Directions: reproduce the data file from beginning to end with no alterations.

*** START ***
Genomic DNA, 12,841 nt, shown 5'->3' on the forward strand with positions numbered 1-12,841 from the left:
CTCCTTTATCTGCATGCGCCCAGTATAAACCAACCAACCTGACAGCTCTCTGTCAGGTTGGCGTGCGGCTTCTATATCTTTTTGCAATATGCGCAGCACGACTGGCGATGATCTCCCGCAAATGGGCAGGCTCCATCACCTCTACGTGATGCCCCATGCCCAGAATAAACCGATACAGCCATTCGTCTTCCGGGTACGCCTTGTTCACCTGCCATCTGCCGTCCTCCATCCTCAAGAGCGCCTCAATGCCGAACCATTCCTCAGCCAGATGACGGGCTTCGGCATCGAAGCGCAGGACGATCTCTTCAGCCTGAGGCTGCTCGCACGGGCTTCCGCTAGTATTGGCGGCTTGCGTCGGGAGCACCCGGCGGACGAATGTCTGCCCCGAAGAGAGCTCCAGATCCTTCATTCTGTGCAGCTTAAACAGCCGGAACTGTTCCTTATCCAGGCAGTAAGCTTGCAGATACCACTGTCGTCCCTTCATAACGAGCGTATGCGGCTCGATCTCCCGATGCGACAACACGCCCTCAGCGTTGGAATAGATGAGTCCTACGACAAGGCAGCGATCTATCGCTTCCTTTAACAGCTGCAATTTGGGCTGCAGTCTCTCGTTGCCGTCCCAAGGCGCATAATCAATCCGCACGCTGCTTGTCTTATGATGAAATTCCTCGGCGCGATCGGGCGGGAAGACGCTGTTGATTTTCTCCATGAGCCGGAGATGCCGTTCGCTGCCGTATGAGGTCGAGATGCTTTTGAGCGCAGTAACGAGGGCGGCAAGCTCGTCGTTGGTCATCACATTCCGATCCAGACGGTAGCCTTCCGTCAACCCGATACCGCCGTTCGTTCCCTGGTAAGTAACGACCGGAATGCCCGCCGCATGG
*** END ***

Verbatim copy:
Genomic DNA, 12,841 nt, shown 5'->3' on the forward strand with positions numbered 1-12,841 from the left:
CTCCTTTATCTGCATGCGCCCAGTATAAACCAACCAACCTGACAGCTCTCTGTCAGGTTGGCGTGCGGCTTCTATATCTTTTTGCAATATGCGCAGCACGACTGGCGATGATCTCCCGCAAATGGGCAGGCTCCATCACCTCTACGTGATGCCCCATGCCCAGAATAAACCGATACAGCCATTCGTCTTCCGGGTACGCCTTGTTCACCTGCCATCTGCCGTCCTCCATCCTCAAGAGCGCCTCAATGCCGAACCATTCCTCAGCCAGATGACGGGCTTCGGCATCGAAGCGCAGGACGATCTCTTCAGCCTGAGGCTGCTCGCACGGGCTTCCGCTAGTATTGGCGGCTTGCGTCGGGAGCACCCGGCGGACGAATGTCTGCCCCGAAGAGAGCTCCAGATCCTTCATTCTGTGCAGCTTAAACAGCCGGAACTGTTCCTTATCCAGGCAGTAAGCTTGCAGATACCACTGTCGTCCCTTCATAACGAGCGTATGCGGCTCGATCTCCCGATGCGACAACACGCCCTCAGCGTTGGAATAGATGAGTCCTACGACAAGGCAGCGATCTATCGCTTCCTTTAACAGCTGCAATTTGGGCTGCAGTCTCTCGTTGCCGTCCCAAGGCGCATAATCAATCCGCACGCTGCTTGTCTTATGATGAAATTCCTCGGCGCGATCGGGCGGGAAGACGCTGTTGATTTTCTCCATGAGCCGGAGATGCCGTTCGCTGCCGTATGAGGTCGAGATGCTTTTGAGCGCAGTAACGAGGGCGGCAAGCTCGTCGTTGGTCATCACATTCCGATCCAGACGGTAGCCTTCCGTCAACCCGATACCGCCGTTCGTTCCCTGGTAAGTAACGACCGGAATGCCCGCCGCATGG